Temporary Restraining Orders - Sacramento

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Temporary Restraining Orders - Sacramento
DO JUDICIAL RESPONSES TO RESTRAINING ORDER REQUESTS
DISCRIMINATE AGAINST MALE VICTIMS OF INTIMATE PARTNER
VIOLENCE? A REPLICATION STUDY
Lynne Marie Wolcott
B.A., California State University, Sacramento, 2009
THESIS
Submitted in partial satisfaction of
the requirements for the degree of
MASTER OF ARTS
in
SOCIOLOGY
at
CALIFORNIA STATE UNIVERSITY, SACRAMENTO
FALL
2011
DO JUDICIAL RESPONSES TO RESTRAINING ORDER REQUESTS
DISCRIMINATE AGAINST MALE VICTIMS OF INTIMATE PARTNER
VIOLENCE? A REPLICATION STUDY
A Thesis
by
Lynne Marie Wolcott
Approved by:
__________________________________, Committee Chair
Bohsiu Wu, Ph.D.
__________________________________, Second Reader
Rodney Kingsnorth, D. Criminology
____________________________
Date
ii
Student: Lynne Wolcott
I certify that this student has met the requirements for format contained in the University
format manual, and that this thesis is suitable for shelving in the Library and credit is to
be awarded for the thesis.
__________________________, Graduate Coordinator
Amy Liu, Ph.D.
Department of Sociology
iii
___________________
Date
Abstract
of
DO JUDICIAL RESPONSES TO RESTRAINING ORDER REQUESTS
DISCRIMINATE AGAINST MALE VICTIMS OF INTIMATE PARTNER
VIOLENCE? A REPLICATION STUDY
by
Lynne Marie Wolcott
In 2009, Muller et al. examined the process of obtaining temporary and permanent
restraining orders in Sacramento County, California. The findings of the study indicate a
gender difference in relation to the granting of both temporary and permanent orders,
with male plaintiffs obtaining both orders less often then female plaintiffs. As a result, the
authors conclude that judicial discrimination exists against male victims of intimate
partner violence. However, multiple issues can be observed throughout the article.
Because these issues have the potential to affect the results, it is important to revise the
original methods and create a replication study. The data for the following replication
was collected at the Sacramento Family Court in Sacramento, California, and aims to
examine the process of obtaining a temporary and permanent restraining orders.
However, the study bases its findings on improved methods that include a larger sample
with an equal number of male and female plaintiffs and an extensive group of control
variables. In addition to the quantitative data, the current study incorporates qualitative
data. These qualitative data, including judicial comments, offer important insight
regarding the judicial decision-making process. The replication reveals a smaller gender
difference in obtaining a temporary restraining order than the original study, with the
qualitative data suggesting an alternative explanation for this observed disparity. No
statistically significant gender difference in the issuance of permanent orders is noted.
The replication does not therefore support the original study’s claim of judicial
discrimination in the issuance of these orders.
_______________________, Committee Chair
Bohsiu Wu, Ph.D.
_______________________
Date
iv
DEDICATION
I dedicate this study to my mother, Sheila Wolcott, and my father, Michael Wolcott, for it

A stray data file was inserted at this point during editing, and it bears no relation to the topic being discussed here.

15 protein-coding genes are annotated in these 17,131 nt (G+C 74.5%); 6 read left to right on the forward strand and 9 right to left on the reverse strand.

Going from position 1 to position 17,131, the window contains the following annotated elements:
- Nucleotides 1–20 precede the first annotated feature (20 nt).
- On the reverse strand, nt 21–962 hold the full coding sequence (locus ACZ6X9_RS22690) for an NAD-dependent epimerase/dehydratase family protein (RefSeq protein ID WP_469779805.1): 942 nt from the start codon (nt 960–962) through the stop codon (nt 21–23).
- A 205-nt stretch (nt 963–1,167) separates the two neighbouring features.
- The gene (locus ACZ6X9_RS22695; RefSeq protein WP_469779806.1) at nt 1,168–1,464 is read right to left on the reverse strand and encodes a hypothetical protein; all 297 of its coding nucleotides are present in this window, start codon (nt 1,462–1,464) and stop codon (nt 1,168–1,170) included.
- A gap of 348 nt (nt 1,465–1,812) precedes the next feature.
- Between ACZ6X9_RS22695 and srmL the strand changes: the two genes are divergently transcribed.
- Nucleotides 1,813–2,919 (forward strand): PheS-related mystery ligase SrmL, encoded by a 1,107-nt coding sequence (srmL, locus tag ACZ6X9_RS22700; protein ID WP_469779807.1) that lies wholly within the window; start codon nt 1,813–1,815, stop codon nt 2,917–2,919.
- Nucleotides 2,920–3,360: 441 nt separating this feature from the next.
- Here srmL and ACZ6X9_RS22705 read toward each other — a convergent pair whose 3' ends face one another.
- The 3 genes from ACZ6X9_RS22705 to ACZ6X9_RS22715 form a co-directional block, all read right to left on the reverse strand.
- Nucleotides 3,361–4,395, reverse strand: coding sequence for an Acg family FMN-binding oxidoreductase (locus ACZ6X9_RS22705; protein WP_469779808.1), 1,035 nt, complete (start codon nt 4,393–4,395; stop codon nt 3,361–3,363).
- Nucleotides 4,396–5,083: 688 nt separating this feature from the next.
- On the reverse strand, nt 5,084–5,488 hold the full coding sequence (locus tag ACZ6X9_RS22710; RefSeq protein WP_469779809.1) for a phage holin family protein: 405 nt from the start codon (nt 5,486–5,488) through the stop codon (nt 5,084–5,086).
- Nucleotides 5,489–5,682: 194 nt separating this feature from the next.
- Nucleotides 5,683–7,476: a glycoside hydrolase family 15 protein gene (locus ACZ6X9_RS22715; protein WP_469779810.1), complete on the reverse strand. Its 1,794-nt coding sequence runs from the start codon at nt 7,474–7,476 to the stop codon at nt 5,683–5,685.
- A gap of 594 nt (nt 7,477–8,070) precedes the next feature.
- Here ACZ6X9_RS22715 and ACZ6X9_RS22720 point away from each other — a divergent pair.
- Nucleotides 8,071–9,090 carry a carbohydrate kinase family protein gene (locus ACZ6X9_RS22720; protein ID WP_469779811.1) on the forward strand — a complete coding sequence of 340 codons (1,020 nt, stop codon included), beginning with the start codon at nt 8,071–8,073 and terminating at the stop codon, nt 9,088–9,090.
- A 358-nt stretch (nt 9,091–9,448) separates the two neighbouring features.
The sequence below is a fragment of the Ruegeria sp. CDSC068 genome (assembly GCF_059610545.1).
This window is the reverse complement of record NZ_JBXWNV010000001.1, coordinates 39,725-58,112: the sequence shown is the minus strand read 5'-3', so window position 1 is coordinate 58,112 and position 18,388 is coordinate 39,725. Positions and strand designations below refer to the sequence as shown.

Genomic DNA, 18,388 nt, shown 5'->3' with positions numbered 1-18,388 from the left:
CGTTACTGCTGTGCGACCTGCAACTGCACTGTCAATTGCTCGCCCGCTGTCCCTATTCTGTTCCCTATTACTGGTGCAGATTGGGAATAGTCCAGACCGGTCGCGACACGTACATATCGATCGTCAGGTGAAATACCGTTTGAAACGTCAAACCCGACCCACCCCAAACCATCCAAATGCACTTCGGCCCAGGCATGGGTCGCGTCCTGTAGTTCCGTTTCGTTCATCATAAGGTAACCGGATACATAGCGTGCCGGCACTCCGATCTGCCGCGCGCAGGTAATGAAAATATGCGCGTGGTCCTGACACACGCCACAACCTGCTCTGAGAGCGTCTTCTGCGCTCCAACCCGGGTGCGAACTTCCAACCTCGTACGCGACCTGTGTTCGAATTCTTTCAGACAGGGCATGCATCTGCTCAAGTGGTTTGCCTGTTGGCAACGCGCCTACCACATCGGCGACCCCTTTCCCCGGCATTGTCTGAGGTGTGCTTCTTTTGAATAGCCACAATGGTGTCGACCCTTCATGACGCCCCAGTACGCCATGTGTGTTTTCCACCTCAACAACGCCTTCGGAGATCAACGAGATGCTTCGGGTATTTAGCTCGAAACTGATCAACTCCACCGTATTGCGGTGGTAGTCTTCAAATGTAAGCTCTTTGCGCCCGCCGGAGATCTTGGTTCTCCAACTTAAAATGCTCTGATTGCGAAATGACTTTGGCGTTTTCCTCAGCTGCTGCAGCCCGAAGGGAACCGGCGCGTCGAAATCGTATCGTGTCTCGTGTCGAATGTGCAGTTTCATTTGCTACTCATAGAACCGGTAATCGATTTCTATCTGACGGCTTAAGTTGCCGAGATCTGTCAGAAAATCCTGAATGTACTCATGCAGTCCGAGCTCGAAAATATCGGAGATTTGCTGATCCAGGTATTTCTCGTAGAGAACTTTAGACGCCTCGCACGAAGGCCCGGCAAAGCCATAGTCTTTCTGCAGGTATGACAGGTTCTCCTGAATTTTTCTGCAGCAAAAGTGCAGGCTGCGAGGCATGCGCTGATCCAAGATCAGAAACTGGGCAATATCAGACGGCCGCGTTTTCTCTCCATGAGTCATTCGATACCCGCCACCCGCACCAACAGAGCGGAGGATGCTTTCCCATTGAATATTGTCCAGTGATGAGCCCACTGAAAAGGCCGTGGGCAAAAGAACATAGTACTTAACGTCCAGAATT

is due to their endless encouragement and support that this accomplishment is possible.
v
ACKNOWLEDGEMENTS
I would like to thank both Professor Rodney Kingsnorth and Professor Bohsiu Wu
for the opportunity to take part in this research. From this experience I have further
broadened my skills as a sociological researcher as well my personal perspective on
multiple sociological issues. The time spent collecting the data, performing the analysis,
and examining the results has been enjoyable due to the advice and encouragement
offered by both of you along the way. I appreciate all of the quick responses to last
minute questions and concerns and your willingness to assist with any and all challenges
that emerged along the way. Most importantly, I admire your everlasting dedication to
making sure this study reached its highest potential.
In addition, I would like to thank the Sacramento Family Court, specifically,
Colleen McDonagh, for welcoming this research project. The friendly and helpful staff
played a large role in making the data accessible and helping maintain organization.
Without the court’s willingness to assist in the facilitation of the data collection process,
the completion of this study would not have been possible.
Finally, I would like to thank Philip Galang from the Student Technology Center
for going out of his way to help format this document. Your assistance made the
overwhelming process of formatting manageable.
vi
TABLE OF CONTENTS
Page
Dedication ........................................................................................................................... v
Acknowledgements ............................................................................................................ vi
List of Tables ..................................................................................................................... ix
Chapter
1. INTRODUCTION .......................................................................................................... 1
2. LITERATURE REVIEW ............................................................................................... 3
Gender Differences Related to Intimate Partner Violence ..................................... 3
Gender Symmetry and Gender Asymmetry ............................................................ 5